1990: Extensive program to renew the company. Development of new engine families, tractors and industrial plants. Sale of the KHD-Luftfahrttechnik GmbH (air technology) in Oberursel. Acquisition of the Alkenbrecher group, Wesseling, which installs and does the service for industrial plants.

1991: The new KHD organisation is developed: The operative business units are transformed into 100 % subsidiaries which are independent. KHD AG is to be the executive holding company.

1992: The new organisation structure is implemented. Nine statutory independent companies under the umbrella of KHD AG are responsible for the operational businesses. 1,000,000th Deutz tractors since begin of the production in 1926. Start of the mass production of the new liquid cooled diesel engines B/FM 1012 and 1013.

1993: On June, 2nd the new production plant in Cologne-Porz is officially put into production. It is one of the most modern plants of it’s kind in the world. The investment of approximately 600 million DM is the biggest single investment in KHD’s company history.

1995: Sale of KHD Agrartechnik GmbH (tractors), Cologne, and Deutz-Fahr Erntesysteme GmbH (harvester, straw presses), Lauingen, to the Italian SAME group. Fire at Deutz Service International: In the night from 24th to 25th December 1995 a fire destroyed buildings with replacement parts and some office buildings with an area of 15,000 square meters.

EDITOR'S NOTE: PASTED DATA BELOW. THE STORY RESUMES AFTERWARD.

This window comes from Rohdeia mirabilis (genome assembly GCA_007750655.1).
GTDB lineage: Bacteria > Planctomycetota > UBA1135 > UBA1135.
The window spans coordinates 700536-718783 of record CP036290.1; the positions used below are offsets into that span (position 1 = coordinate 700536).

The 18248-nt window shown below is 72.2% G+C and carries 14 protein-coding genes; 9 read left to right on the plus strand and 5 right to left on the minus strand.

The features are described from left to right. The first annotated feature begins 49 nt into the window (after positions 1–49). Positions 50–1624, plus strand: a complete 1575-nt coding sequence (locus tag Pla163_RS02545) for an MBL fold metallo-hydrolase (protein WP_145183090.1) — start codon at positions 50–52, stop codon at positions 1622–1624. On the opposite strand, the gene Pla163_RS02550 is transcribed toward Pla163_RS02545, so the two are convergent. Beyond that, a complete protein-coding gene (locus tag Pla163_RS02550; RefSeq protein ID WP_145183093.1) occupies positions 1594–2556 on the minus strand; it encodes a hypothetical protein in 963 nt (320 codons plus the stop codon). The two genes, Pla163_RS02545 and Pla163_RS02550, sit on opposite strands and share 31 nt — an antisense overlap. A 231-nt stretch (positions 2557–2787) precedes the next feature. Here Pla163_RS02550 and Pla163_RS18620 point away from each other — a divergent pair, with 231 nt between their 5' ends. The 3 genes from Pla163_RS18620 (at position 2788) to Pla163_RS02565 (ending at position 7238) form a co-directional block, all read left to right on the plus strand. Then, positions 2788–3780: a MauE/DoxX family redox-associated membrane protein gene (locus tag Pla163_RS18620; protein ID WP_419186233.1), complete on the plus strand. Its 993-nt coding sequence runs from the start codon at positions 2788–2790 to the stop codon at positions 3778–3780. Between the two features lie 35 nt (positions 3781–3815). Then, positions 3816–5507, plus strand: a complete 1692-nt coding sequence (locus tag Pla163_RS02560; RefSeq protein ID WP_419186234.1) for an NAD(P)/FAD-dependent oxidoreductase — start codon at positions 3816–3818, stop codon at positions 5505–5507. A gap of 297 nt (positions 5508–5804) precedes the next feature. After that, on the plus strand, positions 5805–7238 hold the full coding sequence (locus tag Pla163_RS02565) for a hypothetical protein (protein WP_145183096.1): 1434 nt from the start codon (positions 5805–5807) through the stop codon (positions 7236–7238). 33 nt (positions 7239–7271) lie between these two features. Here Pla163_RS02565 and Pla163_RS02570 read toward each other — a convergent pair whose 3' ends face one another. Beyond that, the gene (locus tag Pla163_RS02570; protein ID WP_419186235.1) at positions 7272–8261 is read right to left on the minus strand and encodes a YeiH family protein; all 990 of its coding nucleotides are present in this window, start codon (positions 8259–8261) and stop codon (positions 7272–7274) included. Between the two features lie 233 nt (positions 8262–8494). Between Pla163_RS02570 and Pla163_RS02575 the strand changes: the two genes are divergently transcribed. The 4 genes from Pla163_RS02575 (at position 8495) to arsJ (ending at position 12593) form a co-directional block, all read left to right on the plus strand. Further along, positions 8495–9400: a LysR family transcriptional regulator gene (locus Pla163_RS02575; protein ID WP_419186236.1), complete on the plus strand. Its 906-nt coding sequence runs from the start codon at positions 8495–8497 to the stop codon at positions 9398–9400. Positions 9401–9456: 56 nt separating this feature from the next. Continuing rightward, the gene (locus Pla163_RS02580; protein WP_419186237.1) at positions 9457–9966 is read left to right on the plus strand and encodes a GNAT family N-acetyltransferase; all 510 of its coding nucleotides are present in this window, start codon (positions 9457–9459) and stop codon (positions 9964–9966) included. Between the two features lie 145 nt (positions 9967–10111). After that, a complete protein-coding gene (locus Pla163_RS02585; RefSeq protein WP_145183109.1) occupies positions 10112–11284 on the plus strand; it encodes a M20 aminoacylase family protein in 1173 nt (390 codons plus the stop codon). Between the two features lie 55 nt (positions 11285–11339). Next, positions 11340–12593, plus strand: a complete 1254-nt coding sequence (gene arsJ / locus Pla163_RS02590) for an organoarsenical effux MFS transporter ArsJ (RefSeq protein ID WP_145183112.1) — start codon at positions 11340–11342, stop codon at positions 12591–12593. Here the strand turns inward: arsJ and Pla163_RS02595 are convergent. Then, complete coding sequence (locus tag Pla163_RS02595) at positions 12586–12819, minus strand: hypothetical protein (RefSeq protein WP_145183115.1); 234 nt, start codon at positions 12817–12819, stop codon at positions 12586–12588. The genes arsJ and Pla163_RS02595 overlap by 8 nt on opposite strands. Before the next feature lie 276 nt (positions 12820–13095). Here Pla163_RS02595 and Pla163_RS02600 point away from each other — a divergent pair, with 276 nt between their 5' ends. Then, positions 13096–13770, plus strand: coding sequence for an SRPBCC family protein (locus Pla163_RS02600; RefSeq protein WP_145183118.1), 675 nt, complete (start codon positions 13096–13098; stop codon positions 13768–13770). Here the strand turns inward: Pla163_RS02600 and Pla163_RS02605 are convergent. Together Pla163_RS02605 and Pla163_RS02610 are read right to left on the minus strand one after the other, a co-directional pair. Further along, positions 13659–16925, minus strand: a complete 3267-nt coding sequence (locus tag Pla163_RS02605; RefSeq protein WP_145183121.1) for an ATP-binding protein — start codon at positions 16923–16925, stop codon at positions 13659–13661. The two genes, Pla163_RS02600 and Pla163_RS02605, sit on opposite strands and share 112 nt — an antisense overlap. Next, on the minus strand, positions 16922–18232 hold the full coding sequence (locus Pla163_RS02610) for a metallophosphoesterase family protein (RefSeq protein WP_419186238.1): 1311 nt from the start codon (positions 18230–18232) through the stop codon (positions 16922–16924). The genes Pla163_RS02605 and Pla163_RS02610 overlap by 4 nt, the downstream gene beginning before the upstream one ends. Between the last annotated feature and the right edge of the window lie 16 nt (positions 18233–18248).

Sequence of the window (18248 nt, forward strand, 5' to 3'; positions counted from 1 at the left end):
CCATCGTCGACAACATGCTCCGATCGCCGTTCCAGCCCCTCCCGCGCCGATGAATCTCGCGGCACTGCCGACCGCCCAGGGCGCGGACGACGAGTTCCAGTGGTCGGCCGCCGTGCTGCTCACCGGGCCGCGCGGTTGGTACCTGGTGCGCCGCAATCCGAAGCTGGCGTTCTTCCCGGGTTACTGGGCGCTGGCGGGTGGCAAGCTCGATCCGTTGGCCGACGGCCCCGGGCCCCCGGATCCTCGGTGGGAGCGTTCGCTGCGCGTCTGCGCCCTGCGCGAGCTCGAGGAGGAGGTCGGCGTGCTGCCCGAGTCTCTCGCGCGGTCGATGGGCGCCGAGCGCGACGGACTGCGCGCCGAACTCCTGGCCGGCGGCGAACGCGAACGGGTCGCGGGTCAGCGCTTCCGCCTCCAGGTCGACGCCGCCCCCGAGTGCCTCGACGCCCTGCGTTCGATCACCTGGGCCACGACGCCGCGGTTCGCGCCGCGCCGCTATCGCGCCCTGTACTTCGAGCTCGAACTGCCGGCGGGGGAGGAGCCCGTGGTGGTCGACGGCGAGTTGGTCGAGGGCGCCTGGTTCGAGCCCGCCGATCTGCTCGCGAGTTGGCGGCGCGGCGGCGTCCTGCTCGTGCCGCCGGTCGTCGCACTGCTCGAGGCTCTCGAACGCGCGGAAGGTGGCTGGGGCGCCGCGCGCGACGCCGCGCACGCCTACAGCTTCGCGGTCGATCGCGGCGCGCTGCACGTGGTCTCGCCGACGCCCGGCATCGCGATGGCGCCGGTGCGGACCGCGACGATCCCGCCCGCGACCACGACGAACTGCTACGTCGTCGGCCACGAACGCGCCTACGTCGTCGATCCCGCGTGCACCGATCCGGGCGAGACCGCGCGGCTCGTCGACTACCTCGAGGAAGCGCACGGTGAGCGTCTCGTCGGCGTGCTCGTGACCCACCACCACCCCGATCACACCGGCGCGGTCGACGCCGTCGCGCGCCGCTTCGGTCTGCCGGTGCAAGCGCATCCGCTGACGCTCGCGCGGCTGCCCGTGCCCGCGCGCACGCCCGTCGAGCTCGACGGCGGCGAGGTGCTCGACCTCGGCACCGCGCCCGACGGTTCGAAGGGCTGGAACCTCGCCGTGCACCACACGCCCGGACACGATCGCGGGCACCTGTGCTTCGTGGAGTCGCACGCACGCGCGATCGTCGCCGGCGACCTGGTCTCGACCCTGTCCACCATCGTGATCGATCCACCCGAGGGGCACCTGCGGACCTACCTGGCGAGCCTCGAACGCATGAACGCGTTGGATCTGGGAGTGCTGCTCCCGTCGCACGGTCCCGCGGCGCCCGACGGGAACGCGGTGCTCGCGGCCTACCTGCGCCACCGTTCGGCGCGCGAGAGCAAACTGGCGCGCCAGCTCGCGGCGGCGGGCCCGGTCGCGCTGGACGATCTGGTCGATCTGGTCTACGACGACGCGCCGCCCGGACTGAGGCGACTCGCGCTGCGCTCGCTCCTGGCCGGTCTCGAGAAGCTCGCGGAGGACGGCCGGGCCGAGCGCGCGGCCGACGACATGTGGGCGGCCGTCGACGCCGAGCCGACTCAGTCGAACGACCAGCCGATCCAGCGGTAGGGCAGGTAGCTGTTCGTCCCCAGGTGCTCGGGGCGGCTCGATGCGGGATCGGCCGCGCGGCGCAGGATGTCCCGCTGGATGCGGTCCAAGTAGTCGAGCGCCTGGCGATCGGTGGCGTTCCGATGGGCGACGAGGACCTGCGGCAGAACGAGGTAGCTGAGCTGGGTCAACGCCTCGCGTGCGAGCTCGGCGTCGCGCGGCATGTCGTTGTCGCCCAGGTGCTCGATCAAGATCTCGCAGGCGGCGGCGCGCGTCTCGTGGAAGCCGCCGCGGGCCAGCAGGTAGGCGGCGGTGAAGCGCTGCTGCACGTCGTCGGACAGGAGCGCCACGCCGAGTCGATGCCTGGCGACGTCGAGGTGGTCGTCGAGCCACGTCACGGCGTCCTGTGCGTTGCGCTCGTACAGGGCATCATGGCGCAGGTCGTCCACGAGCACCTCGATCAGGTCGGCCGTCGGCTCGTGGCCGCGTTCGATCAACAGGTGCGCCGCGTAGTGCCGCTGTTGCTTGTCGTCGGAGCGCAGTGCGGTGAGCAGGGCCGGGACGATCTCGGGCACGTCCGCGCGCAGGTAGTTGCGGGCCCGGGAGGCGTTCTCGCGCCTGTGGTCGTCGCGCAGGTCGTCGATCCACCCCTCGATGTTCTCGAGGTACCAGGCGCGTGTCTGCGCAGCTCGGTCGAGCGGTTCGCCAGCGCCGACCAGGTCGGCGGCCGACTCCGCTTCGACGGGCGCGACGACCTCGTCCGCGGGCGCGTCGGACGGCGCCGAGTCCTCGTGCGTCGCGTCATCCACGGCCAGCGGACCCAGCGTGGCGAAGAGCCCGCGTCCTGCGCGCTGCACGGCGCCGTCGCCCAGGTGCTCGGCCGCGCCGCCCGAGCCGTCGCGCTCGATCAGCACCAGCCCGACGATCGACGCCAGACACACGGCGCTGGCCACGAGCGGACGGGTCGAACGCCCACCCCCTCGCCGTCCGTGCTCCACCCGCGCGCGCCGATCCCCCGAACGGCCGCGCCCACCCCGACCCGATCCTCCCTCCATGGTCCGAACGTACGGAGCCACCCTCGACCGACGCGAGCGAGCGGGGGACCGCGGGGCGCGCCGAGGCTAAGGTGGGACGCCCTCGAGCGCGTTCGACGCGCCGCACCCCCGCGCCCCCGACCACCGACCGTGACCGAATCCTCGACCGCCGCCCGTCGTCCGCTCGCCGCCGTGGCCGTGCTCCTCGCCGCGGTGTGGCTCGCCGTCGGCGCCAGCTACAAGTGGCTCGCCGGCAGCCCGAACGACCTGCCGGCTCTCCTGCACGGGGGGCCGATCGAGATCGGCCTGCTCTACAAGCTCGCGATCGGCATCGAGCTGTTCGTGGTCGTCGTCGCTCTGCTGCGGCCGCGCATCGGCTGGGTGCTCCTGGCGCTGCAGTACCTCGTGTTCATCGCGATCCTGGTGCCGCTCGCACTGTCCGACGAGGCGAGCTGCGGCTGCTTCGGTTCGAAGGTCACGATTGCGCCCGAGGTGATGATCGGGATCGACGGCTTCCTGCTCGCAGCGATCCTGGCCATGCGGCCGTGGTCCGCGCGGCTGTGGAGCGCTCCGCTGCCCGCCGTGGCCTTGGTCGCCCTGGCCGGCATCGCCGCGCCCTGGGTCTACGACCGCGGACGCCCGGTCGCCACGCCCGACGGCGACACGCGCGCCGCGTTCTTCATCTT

1996: On Friday, May 24th, 1996 irregularities emerge at the KHD Humboldt Wedag AG subsidiary that threaten the very existence of the entire KHD Group. The manipulation of the financial statements and false reporting by KHD Humboldt Wedag AG, substantially in connection with three cement plants being built in Saudi Arabia (Hofuf, Rabigh, Yanbu) had led to huge losses or impending losses.
Together with the State of North Rhine Westphalia, the city of Cologne, Deutsche Bank AG (the major shareholder), the partner banks, the Pension Assurance Association and the Group Works Council a rescue plan is devised and implemented. The bankruptcy caused by the occurrences at KHD Humboldt Wedag AG is averted.
At September 10th, the shareholders of KHD decide to change the company’s name to DEUTZ AG with effect to January 1st 1997.
KHD AG takes a first major step toward fulfilling its strategy of spinning off the companies in the Industrial Plant Division by selling its subsidiaries Schmidt-Bretten GmbH, Bretten and Schmidt-Bretten Nederland BV, Leeuwarden to the US Group, American Precision Industries.